EXACTLY 200 years ago, in 1817, Lyman Munger settled on the eastern bank of the Genesee River wilderness with his wife and five children, in the area between what are now Averill Avenue and Hickory Street. A Connecticut native who had served in the Revolutionary War, Munger’s extensive land purchase would later become much of the South Wedge neighborhood. Within a few years, houses began appearing along the dirt lanes created to span the gap between South St. Paul (now South Avenue) and the mighty Genesee River. By 1845, the lanes were on the official map of the City of Rochester, with names like Hickory Street, Jefferson (now Hamilton), and Clarissa (now Sandford.) The City map of 1851 shows a handful of houses along these lanes, 17 total on Hickory Street, at least a few of those houses still stands today.
Walking down Hickory Street 200 years later is a treat for anyone interested in architecture. The tree-lined street is home to a range of old houses representing a wide variety of architectural styles and time periods from the early to late nineteenth century; many have been meticulously restored and landscaped. There is a handful of exceptional houses on the street, and one of the stand-outs, a brick Italianate with exuberant gardens and elegant landscaping, beckons passersby to stop and take a closer look at the details. Details like the stained glass panels in the oak front doors, the etched glass transom window over the doors, the iron and brass railings, the delicately incised lintels over the windows, and the unusual double cross on the western side of the house. A peek inside the front doors offers a glimpse of a gracefully curving staircase and elaborate newel post. It’s a remarkable home in many ways, eye candy for the neighborhood. It’s clear that the house has found an owner who’s in it for the long run and is passionate about the details. It’s clear the owner has found a home he loves.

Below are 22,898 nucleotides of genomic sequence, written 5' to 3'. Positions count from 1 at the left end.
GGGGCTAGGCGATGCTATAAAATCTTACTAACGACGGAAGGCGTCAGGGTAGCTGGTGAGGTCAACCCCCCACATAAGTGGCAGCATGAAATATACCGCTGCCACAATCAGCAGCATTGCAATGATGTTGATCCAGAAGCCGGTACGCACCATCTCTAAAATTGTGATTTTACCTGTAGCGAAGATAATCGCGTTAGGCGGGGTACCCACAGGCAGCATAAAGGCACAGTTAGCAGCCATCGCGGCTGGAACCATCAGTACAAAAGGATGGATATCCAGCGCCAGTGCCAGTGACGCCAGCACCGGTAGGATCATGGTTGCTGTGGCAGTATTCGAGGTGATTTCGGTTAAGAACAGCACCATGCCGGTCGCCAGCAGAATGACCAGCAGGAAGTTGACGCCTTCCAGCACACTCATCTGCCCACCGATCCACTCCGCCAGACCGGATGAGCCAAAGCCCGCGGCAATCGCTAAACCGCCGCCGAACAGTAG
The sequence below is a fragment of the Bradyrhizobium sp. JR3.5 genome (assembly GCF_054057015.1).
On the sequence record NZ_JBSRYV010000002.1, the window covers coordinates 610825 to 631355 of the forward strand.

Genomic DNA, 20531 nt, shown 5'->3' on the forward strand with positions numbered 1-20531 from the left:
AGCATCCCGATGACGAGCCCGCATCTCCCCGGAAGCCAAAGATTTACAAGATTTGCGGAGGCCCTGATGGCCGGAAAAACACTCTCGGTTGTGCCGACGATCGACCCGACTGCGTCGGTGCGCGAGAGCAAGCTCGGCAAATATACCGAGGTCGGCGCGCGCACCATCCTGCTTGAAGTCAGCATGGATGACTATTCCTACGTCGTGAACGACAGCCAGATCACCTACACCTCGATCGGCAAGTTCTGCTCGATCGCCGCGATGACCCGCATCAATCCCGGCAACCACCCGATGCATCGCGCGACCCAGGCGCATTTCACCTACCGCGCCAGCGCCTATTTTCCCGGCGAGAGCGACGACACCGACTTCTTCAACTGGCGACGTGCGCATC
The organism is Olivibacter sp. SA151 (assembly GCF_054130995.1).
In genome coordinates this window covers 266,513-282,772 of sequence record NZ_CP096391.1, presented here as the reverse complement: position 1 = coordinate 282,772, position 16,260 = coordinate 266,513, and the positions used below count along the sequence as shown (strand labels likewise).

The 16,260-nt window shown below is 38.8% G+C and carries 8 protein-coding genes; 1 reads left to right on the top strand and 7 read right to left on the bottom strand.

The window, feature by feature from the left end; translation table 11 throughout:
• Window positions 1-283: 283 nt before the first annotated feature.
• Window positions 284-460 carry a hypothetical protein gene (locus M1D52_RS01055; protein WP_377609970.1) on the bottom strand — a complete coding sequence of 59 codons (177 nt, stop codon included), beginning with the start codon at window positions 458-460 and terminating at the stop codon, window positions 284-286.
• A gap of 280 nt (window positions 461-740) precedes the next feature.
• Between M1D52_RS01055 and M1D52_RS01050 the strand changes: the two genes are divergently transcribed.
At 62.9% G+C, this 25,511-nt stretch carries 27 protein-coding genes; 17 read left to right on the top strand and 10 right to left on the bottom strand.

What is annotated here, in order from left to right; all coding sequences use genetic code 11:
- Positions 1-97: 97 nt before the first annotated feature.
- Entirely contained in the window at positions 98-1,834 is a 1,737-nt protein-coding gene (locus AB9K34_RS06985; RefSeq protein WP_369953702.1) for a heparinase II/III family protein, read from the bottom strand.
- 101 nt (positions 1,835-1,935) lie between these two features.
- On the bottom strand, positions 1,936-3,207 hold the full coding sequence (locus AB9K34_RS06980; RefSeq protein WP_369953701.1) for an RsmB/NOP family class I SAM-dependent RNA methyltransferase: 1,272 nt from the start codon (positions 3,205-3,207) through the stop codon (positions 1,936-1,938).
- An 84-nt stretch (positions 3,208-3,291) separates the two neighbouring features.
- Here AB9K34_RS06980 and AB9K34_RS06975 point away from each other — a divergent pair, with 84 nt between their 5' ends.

The owner, David Voisinet, moved to Rochester in 1990, after five years as a law librarian at U Conn, for a job as director of the NYS Appellate Law Library downtown. He was living in a carriage house apartment on Granger Place when, in the spring of 1991, he went to an open house at the condos at Gregory Place; the converted school between Hickory and Gregory Streets; to see the second-floor unit which happened to be underneath the cupola. Dave said the upstairs apartments have attic storage which, for this one, was an unfinished room with a big, long ladder to a trap door to the cupola.